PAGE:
- Sen. Kamala Harris formally accepted her Democratic vice presidential nomination in a virtual speech at the Democratic National Convention on Wednesday evening.
- Democratic presidential nominee Joe Biden announced Harris as his running mate earlier this month, making history as the first Black and Asian-American woman on a major party ticket.
- Trump and his Republican allies have gone full steam ahead to attack Harris, peddling baseless birther theories, similar to those launched at former President Barack Obama.
- Visit Business Insider’s homepage for more stories.
Sen. Kamala Harris delivered an optimistic call for unity and action as she formally accepted the Democratic vice presidential nomination during the Democratic convention on Wednesday night.
Harris told the story of her upbringing in Oakland, California and focused on her mother, an Indian immigrant and scientist, who raised Harris and her sister largely on her own.
“Even as she taught us to keep our family at the centre of our world, she also pushed us to see a world beyond ourselves,” Harris said of her mother, who died of cancer in 2009. ″[I am] committed to the values [my mother] taught me, to the word that teaches me to walk by faith, and not by sight, and to a vision passed on through generations of Americans-one that Joe Biden shares. A vision of our nation as a beloved community-where all are welcome, no matter what we look like, where we come from, or who we love.”
She also touched on her record of fighting crime as a prosecutor, suggesting the president is just another “predator” she’s ready to take on.
“I’ve fought for children, and survivors of sexual assault. I’ve fought against transnational gangs,” she said. “I took on the biggest banks and helped take down one of the biggest for-profit colleges. I know a predator when I see one.”
The speech offered Harris the largest national audience she’s had. She presented virtually on Wednesday evening from Biden’s hometown, Wilmington, Delaware, where she’s attended campaign events in recent days.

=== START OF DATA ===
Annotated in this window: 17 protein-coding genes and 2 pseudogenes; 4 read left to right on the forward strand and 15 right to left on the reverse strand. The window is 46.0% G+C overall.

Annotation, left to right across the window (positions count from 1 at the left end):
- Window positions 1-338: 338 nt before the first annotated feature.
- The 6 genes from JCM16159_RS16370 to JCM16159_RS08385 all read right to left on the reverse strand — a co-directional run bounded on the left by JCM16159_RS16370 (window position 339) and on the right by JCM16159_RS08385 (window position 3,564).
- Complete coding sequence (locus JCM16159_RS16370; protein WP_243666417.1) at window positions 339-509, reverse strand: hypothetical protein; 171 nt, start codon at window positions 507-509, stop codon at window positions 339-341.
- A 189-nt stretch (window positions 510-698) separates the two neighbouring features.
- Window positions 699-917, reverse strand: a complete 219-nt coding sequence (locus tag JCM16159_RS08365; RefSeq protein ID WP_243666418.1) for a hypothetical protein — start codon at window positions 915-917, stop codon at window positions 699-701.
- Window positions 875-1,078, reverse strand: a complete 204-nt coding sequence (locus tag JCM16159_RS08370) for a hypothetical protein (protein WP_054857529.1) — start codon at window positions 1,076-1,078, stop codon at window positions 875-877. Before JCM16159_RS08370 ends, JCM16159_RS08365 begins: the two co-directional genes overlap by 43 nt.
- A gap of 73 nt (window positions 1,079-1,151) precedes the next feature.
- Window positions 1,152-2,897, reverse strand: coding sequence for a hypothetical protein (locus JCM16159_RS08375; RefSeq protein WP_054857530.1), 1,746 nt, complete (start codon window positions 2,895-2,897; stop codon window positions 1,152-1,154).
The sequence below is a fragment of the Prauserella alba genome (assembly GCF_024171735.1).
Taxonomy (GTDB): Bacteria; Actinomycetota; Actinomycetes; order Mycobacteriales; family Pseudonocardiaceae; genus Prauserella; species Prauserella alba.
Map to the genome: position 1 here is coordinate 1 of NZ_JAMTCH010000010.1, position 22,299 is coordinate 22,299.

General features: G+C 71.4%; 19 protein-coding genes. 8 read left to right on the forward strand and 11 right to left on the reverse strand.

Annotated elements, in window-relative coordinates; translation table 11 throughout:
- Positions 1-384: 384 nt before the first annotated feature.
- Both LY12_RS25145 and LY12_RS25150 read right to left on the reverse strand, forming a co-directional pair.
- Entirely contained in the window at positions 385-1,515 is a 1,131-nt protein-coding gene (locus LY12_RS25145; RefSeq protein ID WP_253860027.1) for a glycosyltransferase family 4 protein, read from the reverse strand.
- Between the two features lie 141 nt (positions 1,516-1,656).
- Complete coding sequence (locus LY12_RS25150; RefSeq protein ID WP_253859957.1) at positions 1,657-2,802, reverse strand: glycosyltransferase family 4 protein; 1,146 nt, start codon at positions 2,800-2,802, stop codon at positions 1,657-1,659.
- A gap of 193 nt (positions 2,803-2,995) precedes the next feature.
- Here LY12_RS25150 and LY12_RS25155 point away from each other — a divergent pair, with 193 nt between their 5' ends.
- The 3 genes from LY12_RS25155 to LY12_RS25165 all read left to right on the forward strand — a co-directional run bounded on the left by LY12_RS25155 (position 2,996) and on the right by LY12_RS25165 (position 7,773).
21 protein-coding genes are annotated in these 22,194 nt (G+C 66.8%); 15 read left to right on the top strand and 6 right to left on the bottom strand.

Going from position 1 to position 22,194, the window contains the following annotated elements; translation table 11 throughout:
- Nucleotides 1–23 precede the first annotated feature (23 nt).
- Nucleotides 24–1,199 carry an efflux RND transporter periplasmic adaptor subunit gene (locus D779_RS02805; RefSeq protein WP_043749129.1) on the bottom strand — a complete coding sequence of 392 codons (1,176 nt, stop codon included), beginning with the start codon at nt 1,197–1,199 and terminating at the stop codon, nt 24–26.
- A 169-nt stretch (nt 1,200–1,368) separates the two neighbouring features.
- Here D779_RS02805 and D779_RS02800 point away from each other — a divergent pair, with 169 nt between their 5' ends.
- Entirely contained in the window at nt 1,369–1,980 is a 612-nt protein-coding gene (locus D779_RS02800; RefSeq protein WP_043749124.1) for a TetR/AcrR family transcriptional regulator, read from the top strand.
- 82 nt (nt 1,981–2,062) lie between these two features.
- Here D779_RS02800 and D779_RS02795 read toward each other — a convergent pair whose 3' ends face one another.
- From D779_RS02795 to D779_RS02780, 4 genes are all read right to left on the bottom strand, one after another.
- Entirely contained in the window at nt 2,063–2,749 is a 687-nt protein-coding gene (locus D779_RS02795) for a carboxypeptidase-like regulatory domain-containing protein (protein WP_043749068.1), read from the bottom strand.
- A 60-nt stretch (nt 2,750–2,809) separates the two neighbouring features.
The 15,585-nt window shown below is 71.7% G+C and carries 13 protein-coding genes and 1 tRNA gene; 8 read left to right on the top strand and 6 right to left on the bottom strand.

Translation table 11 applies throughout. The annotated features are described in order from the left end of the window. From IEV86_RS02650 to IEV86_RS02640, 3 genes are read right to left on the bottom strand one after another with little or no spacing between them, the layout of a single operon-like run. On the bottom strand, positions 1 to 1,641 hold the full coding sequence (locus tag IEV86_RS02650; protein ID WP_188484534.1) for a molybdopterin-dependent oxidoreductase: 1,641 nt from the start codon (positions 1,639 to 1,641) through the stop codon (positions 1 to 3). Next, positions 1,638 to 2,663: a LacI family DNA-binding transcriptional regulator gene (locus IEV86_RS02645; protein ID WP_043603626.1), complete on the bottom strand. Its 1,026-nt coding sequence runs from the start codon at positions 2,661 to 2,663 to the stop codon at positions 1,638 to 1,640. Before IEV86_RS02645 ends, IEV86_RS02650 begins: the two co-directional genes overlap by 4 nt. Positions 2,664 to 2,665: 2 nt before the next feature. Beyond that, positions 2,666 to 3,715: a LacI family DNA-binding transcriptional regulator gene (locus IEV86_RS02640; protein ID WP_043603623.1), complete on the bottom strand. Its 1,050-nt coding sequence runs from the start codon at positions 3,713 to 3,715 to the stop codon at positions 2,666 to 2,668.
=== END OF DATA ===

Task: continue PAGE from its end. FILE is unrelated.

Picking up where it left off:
Harris made history as the first Black and Asian-American woman to land a major party nomination. The pick has added to her series of firsts, including being the first Black woman to serve as attorney general of her home state of California.
She began her speech on Wednesday by paying tribute to the women who fought for the 19th Amendment, which was ratified 100 years ago this week, and the ongoing fight for enfranchisement.
She didn’t dwell for long on President Donald Trump, but briefly painted him as a failed leader.
“Right now, we have a president who turns our tragedies into political weapons,” Harris said. “Joe will be a president who turns our challenges into purpose.”
Harris has been heavily critical of Trump, both in her role as a US senator since 2017 and on the campaign trail.
“We’re at an inflection point. The constant chaos leaves us adrift. The incompetence makes us feel afraid. The callousness makes us feel alone. It’s a lot,” Harris said on Wednesday. “Here’s the thing: We can do better and deserve so much more.”
Trump and his Republican allies, including Vice President Mike Pence, who is due to debate Harris in October, have been on the offence since she secured the nomination.
Trump has attacked the senator, calling her “nasty” and promoting a baseless “birther” lie that Harris isn’t a US citizen because of her immigrant parents. Harris was born in California and is indisputably a citizen.
“They’re going to engage in an attempt to distract from the real issues that are impacting the American people. And I expect that they will engage in dirty tactics. And this is going to be a knockdown, drag-out. And we’re ready,” Harris previously told TheGrio about the attacks.
The senator also indirectly addressed the racist attack again on Wednesday night, noting that her mother “gave birth to me at Kaiser Hospital in Oakland, California.”
Harris joined a slew of prominent Democrats speaking at the convention on Wednesday evening, including Sen. Elizabeth Warren, House Speaker Nancy Pelosi, former Secretary of State and 2016 Democratic presidential candidate Hillary Clinton, and former President Barack Obama.
She closed the night’s events after Obama reportedly insisted that she conclude the events as a way for him to symbolically “pass the torch.”
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